Hyde-Bradford noted that NEADS trains Labrador Retrievers.
“Because the match is so important to NEADS, it can take anywhere from months to a year to find the right fit,” said Hyde-Bradford. “NEADS prides itself on its match process and requires a very complex list of criteria to be met before a match is made.”
As part of the application process, Hyde-Bradford went on a site visit to NEADS’ headquarters in Princeton.
“The interview process for NEADS is extremely involved,” said Hyde-Bradford. “After a preliminary screening and a phone review of your application, NEADS invites you to their training campus in Princeton. The site visit included an interview and an opportunity to meet and interact with some of the current dogs in training. I was able to observe and interact with a variety of dogs with different temperaments, personalities and qualities. NEADS training staff demonstrated a variety of commands the dogs have learned. I had the opportunity to interact with the demonstration dogs in order to ensure a good match is selected for the district. The staff and the dogs were a pleasure getting to know and to work with. The entire process was in-depth, informative and sincere. I could tell just how much NEADS cares for their dogs. I had the most amazing time getting to work firsthand with their service dogs. They will all be incredible service animals.”
After NEADS finds a dog that is a good match with Hyde-Bradford, she will participate in a seven-day training program in order to learn how to handle the dog.
“This training allows the dog and the new handler to form a relationship,” said Hyde-Bradford. “During the seven-day training program, the handler and the dog will be exposed to training sessions held in the classroom and community settings. After completion of the training program, the dog is ready to go home with its new handler. From there, I will bring him or her to work each day, and will take the dog into schools and classrooms. There are a number of districts around Lynnfield that have gotten assistance dogs through this program. Burlington, Hamilton-Wenham and Gloucester have had great success.”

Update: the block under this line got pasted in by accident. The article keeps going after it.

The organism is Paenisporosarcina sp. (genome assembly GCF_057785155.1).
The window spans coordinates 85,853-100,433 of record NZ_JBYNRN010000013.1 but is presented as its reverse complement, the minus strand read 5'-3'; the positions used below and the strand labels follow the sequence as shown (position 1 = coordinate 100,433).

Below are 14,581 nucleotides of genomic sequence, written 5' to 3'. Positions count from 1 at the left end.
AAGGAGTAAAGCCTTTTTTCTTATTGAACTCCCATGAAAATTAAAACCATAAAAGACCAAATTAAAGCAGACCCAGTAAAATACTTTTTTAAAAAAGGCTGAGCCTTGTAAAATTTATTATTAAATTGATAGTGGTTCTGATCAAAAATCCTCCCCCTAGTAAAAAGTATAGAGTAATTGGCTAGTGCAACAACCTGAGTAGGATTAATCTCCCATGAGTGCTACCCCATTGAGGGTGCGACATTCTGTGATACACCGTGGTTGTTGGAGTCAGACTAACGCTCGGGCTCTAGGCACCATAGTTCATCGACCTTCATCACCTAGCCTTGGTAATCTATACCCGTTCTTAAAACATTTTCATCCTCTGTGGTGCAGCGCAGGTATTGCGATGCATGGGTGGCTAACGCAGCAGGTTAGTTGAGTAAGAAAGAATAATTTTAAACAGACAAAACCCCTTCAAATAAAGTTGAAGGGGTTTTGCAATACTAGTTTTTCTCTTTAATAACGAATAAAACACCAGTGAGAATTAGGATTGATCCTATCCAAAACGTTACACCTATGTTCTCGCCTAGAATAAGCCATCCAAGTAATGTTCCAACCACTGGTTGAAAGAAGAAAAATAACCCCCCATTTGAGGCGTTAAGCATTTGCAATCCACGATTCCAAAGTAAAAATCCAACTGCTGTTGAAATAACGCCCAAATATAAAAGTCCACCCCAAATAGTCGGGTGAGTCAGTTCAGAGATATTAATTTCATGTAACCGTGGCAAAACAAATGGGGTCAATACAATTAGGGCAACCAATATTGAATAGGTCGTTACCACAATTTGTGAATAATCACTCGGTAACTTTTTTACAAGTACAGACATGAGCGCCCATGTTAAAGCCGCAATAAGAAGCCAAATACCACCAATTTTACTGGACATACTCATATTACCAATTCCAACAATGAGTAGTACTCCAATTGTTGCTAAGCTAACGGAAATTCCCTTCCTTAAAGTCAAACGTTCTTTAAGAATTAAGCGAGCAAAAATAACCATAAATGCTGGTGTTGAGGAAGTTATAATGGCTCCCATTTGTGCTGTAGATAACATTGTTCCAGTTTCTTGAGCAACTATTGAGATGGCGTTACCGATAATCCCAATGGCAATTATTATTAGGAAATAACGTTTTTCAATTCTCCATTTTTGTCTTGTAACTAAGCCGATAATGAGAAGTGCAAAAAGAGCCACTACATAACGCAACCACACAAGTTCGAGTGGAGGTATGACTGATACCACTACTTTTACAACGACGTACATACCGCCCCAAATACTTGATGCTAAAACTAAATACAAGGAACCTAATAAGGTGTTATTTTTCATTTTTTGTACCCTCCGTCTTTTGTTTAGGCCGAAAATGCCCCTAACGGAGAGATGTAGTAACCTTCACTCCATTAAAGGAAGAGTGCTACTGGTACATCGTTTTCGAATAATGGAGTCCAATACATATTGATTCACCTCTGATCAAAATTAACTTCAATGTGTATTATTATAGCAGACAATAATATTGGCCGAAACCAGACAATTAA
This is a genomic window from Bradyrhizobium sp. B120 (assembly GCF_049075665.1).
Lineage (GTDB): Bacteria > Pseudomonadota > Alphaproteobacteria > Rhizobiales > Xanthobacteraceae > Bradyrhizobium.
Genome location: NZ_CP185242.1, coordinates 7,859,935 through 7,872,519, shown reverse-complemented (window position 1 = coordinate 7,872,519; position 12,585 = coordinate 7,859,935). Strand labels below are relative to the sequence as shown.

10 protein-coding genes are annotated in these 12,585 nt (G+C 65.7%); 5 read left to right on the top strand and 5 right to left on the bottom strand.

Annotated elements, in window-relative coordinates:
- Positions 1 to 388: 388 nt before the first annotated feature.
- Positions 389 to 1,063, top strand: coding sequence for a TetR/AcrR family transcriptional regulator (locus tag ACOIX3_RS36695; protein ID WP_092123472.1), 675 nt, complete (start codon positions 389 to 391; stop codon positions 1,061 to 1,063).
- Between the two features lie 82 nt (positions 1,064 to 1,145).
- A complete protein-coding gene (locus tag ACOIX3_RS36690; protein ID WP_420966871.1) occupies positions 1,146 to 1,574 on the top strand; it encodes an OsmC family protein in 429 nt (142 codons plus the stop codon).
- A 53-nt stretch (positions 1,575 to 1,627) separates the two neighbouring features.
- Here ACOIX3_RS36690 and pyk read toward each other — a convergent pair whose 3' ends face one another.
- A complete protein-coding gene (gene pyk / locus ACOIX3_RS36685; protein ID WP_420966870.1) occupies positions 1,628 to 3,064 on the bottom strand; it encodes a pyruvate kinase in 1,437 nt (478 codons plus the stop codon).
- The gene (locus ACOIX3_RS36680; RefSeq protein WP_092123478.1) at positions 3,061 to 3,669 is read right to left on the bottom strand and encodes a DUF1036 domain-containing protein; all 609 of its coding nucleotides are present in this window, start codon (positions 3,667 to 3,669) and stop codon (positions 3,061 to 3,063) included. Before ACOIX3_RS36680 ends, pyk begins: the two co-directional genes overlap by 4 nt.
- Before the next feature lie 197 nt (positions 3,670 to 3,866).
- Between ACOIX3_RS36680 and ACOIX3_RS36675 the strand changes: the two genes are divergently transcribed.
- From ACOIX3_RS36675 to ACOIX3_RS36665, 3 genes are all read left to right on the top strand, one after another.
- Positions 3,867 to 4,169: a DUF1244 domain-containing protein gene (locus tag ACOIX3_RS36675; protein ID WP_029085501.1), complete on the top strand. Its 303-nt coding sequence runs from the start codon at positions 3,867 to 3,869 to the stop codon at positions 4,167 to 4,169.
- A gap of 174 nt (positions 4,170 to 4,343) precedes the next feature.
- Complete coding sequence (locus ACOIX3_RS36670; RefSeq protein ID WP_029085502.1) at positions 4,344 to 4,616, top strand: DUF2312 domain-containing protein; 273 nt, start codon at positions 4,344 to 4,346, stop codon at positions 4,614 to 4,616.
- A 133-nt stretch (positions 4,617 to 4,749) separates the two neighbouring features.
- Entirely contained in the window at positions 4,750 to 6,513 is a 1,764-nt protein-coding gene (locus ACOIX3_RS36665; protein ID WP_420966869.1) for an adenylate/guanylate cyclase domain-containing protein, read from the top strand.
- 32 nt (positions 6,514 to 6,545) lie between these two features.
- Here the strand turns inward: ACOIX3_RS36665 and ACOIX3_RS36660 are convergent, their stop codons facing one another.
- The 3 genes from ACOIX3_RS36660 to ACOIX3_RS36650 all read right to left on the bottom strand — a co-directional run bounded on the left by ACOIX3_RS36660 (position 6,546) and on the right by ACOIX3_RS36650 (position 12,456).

Vogel said school officials and educators can’t wait for the dog to arrive.
“We are really excited,” said Vogel. “We are hopeful and have our fingers crossed that by this fall, we will have a new member of our school community who has four legs.”
School Committee Chairman Rich Sjoberg was thrilled the district was accepted into NEADS’ program.
“This came out of left field,” said Sjoberg. “There are so many things that we do for social-emotional learning, and this wasn’t even on my radar. The fact this has come to fruition is just incredible.”
Hyde-Bradford has created a website as part of the fundraising campaign, which is located at https://support.neads.org/fundraiser/3285082. The link is also posted on the school district’s website.
“We will also share the fundraising link via social media once the website is live,” said Hyde-Bradford.